In October, 2011, with the arrival of a late season typhoon from the South China Sea, northern Thailand was inundated with an additional deluge. This unexpected surplus forced the release of water at the over-capacity dams, engulfing the already saturated fields of the Central Plain of Thailand, and causing the worse flooding in over fifty years. Of course fifty years ago, Thailand was not a newly industrialized economy, and this recent flood inundated industrial zones as well as rice paddies. The flood became an international incident as seven of the industrial zones now ringing the agricultural terrain north and east of Bangkok were forced to stop production for months. A state policy of water retention for the maximization of export agricultural production ran into both the unpredictability of climate and the demands of maintaining the flows of the international supply chain of export industrial production.
Prime Minister Yingluck’s command to release 60 million cubic meters of water per day from the Bhumibol Dam in February, 2012 assured industrial investors of her resolve to prevent a reoccurrence of the financially disastrous floods of October 2011. This represents a major shift in water management as the economic strategy for Thailand has shifted from the retention and distribution of water for agricultural irrigation to one of keeping the expressways and industrial zones of the Central Plane dry for the production and distribution of cars and hard drives. The most recent data from the U.S. Department of Agriculture projects Thailand as trailing India and Vietnam in rice exports this year, as the Yingluck administration's populist rice price guarantee program has made the government the prime purchaser of rice, now in storage.
The question explored in these blog posts is what happens when the national policy of creating a zone of exception, in this case the high-tech industrial estates which ring Bangkok, flood. More and more common the logics of the zone are confronting the unpredictable forces of climate change. The spatial logics of contemporary industrial zones demand flat sites, proximity to good container port and trucking infrastructure, friendly government policy, and a cheap skilled workforce. The promotional material of Nava Nakorn, founded in 1971 as the first industrial promotion zone in Thailand, proclaims that it has easy access to all destinations in Thailand, including: four main ways to access the Bangkok CBD; a “labor haven” with 150,000 to 200,000 daytime population; and “international standard” infrastructure and utilities. However, in October of 2011, Nava Nakorn and six other industrial estates were under water, crippling the supply chain for hard drives across the world, and for automobiles throughout Southeast Asia.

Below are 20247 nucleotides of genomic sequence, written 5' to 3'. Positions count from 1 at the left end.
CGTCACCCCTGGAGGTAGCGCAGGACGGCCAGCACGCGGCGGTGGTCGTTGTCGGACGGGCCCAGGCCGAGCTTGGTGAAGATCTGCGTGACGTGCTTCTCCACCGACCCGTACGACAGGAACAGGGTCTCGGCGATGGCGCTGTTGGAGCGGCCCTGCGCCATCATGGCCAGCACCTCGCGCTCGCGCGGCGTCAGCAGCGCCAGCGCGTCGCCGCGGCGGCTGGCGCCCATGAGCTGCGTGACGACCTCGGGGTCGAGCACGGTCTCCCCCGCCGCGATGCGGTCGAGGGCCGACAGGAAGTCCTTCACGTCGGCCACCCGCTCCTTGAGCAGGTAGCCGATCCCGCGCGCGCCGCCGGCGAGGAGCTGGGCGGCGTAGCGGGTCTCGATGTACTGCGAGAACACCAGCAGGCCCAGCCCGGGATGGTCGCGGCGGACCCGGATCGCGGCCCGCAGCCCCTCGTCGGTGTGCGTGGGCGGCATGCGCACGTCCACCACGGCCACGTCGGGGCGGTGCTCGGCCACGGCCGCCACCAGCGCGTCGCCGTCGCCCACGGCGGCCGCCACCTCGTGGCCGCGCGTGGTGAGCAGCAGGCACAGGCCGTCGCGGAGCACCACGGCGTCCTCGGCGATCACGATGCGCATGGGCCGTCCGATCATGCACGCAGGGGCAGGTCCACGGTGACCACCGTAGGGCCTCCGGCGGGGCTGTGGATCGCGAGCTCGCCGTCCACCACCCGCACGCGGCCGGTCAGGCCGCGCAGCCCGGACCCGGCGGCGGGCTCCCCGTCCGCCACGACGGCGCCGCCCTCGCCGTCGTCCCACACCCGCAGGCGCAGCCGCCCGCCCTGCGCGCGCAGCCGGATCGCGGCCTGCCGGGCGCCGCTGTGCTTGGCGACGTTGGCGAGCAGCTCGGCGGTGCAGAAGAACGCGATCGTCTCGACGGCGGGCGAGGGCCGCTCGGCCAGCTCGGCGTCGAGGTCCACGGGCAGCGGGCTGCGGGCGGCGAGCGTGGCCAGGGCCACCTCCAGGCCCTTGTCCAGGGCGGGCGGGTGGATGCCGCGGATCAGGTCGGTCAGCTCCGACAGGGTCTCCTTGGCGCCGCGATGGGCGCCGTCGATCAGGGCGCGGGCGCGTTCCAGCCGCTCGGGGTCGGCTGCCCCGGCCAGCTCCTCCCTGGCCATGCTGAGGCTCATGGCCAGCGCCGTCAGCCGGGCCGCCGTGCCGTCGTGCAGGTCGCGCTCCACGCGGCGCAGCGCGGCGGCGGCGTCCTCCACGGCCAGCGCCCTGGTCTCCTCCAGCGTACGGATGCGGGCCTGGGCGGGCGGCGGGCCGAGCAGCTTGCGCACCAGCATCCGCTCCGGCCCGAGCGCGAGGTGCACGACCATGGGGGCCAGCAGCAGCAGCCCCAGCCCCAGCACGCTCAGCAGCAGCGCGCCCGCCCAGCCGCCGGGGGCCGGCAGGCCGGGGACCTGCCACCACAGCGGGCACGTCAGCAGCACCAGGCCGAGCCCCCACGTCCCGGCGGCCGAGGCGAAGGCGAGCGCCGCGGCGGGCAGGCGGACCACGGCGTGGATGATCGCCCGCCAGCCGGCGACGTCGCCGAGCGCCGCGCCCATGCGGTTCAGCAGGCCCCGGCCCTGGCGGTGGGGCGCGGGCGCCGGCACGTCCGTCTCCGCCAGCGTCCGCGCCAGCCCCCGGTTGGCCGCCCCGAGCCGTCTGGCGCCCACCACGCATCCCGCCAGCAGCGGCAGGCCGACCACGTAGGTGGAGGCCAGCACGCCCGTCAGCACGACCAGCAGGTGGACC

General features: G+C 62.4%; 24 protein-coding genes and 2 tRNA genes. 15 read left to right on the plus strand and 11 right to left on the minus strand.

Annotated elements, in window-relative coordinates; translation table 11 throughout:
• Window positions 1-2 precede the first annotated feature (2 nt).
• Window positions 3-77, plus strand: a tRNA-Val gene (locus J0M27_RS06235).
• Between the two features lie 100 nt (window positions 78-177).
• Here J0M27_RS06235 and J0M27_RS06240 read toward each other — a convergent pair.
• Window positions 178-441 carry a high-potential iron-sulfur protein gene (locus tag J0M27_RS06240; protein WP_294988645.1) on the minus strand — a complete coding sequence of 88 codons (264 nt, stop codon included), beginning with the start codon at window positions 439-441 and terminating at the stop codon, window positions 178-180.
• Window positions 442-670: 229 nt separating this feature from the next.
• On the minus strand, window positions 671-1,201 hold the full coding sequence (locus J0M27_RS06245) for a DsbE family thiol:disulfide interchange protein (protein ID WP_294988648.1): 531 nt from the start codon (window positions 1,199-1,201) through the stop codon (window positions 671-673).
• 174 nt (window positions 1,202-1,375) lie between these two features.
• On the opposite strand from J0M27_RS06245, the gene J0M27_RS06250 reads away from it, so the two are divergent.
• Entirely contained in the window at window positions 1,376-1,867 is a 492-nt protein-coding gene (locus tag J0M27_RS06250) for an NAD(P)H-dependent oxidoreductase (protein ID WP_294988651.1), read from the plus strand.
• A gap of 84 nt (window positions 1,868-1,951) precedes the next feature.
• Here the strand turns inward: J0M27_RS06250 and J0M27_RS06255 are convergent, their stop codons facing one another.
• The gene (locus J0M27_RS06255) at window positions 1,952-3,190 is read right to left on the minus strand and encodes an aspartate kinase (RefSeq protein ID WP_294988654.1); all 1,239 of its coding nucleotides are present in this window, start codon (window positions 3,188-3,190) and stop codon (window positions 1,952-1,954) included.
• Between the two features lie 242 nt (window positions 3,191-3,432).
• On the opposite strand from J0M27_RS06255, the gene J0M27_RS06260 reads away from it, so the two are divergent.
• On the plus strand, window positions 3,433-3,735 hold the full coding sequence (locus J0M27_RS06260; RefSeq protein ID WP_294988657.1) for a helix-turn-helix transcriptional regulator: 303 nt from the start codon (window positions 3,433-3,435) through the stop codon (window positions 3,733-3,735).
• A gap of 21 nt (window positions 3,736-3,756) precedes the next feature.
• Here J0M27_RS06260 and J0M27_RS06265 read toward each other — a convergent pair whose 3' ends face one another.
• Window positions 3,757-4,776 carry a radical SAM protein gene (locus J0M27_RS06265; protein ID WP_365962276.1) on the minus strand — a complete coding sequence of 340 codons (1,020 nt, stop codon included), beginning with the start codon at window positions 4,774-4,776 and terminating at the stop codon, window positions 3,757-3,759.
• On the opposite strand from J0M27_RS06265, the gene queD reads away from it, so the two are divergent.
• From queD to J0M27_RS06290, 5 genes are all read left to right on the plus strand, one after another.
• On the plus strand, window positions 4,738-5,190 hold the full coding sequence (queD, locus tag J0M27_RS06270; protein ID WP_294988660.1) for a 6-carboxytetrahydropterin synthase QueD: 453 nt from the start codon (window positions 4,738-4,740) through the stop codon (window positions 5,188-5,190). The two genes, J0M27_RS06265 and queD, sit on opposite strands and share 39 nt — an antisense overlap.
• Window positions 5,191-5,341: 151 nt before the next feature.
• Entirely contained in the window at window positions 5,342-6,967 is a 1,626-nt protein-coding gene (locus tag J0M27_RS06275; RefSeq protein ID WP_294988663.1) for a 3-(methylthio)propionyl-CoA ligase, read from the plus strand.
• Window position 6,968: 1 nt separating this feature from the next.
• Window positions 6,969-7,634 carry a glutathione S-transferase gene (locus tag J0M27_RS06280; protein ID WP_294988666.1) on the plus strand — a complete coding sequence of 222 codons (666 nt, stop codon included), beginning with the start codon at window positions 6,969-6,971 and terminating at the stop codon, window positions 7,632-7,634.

When monsoon run-off swamped more than 1,000 factories across central Thailand, the world’s reliance on hard drives made in Thailand came as a surprise to many. As Thomas Fuller reported, “The image of Thailand as a land of temples, beaches and smiles has over the years been reinforced by the country’s tourism advertising campaigns. But the flooding here, the worst in at least five decades, has revealed to the world the scale of Thailand’s industrialization and the extent to which two global industries, computers and cars, rely on components made here.” Rising labor prices and the increasing value of the yen motivated Japan to create in Thailand “the Detroit of the East” in recent decades. Fuller also reports that the slowdown in car production from Japan to Pakistan as a result of the floods, is “a measure of Thailand’s importance to the global automotive supply chain” (NY Times, November 7, 2011).